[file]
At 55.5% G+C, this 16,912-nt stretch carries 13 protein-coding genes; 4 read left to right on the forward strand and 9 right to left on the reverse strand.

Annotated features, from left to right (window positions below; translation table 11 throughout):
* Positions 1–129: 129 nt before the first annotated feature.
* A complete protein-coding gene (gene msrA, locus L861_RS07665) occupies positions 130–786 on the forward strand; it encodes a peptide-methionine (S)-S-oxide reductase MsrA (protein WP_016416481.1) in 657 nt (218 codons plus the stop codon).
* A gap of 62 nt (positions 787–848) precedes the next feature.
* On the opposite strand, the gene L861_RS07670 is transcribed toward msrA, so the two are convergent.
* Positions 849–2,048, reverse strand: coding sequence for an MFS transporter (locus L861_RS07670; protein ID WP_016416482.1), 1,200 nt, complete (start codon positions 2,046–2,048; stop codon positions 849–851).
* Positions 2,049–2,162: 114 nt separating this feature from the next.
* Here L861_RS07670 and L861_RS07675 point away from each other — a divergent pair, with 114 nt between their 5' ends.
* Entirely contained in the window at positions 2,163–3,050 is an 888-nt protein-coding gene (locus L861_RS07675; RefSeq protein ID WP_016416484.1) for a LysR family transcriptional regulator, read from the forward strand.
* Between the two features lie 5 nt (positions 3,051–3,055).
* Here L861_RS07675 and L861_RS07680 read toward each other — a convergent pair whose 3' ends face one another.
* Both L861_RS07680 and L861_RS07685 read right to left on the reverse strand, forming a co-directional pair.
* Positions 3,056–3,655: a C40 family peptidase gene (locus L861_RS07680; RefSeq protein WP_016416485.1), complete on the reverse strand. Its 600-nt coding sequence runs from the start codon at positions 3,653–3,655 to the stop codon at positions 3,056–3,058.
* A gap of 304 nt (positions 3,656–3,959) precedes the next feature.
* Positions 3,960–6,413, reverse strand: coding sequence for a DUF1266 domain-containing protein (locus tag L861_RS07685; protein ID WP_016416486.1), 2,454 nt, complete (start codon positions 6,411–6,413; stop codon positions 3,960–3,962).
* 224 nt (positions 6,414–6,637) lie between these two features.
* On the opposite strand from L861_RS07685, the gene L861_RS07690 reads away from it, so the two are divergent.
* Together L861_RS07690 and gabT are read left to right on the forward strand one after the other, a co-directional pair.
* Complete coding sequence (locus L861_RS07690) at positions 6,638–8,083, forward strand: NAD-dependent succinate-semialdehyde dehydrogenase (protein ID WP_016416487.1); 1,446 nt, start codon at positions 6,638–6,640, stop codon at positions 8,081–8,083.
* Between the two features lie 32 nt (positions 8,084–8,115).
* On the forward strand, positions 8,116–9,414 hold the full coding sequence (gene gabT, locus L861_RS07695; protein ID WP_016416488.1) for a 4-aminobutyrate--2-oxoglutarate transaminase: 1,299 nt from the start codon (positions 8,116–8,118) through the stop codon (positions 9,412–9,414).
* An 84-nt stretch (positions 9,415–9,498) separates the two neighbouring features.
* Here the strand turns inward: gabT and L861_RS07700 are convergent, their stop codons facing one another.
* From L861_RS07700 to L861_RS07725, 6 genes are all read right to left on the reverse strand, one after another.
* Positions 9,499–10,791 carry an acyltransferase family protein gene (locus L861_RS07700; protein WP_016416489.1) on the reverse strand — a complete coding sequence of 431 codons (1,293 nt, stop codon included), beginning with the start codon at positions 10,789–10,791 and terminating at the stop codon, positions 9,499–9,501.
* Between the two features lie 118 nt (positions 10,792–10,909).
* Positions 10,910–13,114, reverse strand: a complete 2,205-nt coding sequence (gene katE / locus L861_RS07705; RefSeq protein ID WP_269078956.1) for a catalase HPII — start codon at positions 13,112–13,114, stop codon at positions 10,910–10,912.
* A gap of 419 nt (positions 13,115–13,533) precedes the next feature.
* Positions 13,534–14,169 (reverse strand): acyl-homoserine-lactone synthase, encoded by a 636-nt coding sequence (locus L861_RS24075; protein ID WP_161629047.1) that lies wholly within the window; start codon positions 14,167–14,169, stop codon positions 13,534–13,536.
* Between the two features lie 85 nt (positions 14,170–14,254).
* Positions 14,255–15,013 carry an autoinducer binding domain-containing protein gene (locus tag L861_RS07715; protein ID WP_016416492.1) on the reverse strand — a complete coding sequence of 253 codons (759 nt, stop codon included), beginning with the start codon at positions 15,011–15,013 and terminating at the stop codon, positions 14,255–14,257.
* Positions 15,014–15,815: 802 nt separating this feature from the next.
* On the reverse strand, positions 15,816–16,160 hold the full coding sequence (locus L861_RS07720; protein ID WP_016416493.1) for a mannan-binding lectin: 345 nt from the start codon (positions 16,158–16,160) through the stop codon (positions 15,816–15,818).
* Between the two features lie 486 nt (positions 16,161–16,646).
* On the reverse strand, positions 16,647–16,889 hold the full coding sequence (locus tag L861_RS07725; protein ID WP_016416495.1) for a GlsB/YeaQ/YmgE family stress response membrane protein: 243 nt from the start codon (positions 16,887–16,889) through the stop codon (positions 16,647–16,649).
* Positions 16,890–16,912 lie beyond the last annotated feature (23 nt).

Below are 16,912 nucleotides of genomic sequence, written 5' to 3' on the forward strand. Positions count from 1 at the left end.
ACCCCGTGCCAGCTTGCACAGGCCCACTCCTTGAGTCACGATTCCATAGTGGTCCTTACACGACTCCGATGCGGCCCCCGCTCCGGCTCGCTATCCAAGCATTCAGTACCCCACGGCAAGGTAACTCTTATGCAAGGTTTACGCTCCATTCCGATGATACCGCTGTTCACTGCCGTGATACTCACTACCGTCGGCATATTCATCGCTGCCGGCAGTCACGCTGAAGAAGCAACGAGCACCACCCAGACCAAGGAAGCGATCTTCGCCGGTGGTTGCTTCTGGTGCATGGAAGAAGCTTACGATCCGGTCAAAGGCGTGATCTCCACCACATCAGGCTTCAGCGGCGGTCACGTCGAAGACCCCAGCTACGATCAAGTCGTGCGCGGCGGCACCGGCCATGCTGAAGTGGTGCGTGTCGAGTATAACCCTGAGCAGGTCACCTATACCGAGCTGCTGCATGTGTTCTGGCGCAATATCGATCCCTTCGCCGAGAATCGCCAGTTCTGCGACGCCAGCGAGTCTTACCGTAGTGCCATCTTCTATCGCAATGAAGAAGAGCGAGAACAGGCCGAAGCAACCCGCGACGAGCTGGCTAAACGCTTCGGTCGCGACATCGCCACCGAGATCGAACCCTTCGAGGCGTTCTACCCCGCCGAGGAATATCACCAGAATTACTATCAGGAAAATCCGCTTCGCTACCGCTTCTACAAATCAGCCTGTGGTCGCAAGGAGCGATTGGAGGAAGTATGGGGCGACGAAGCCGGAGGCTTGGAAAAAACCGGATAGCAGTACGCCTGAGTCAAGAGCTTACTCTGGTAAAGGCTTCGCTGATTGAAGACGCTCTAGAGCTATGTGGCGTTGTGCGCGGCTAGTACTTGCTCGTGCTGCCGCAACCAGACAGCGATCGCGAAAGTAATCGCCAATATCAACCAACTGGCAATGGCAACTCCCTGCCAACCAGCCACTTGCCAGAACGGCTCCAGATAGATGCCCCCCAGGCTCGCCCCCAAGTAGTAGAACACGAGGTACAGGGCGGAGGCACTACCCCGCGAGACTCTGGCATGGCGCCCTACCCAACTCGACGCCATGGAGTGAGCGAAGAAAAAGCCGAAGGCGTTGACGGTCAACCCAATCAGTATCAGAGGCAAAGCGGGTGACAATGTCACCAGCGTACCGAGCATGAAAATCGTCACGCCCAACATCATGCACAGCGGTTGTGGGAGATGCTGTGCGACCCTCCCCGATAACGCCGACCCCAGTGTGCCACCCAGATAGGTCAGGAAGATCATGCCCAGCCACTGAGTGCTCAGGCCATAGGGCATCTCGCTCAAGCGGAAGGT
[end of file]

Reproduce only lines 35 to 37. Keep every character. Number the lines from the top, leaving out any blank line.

* Between the two features lie 486 nt (positions 16,161–16,646).
* On the reverse strand, positions 16,647–16,889 hold the full coding sequence (locus tag L861_RS07725; protein ID WP_016416495.1) for a GlsB/YeaQ/YmgE family stress response membrane protein: 243 nt from the start codon (positions 16,887–16,889) through the stop codon (positions 16,647–16,649).
* Positions 16,890–16,912 lie beyond the last annotated feature (23 nt).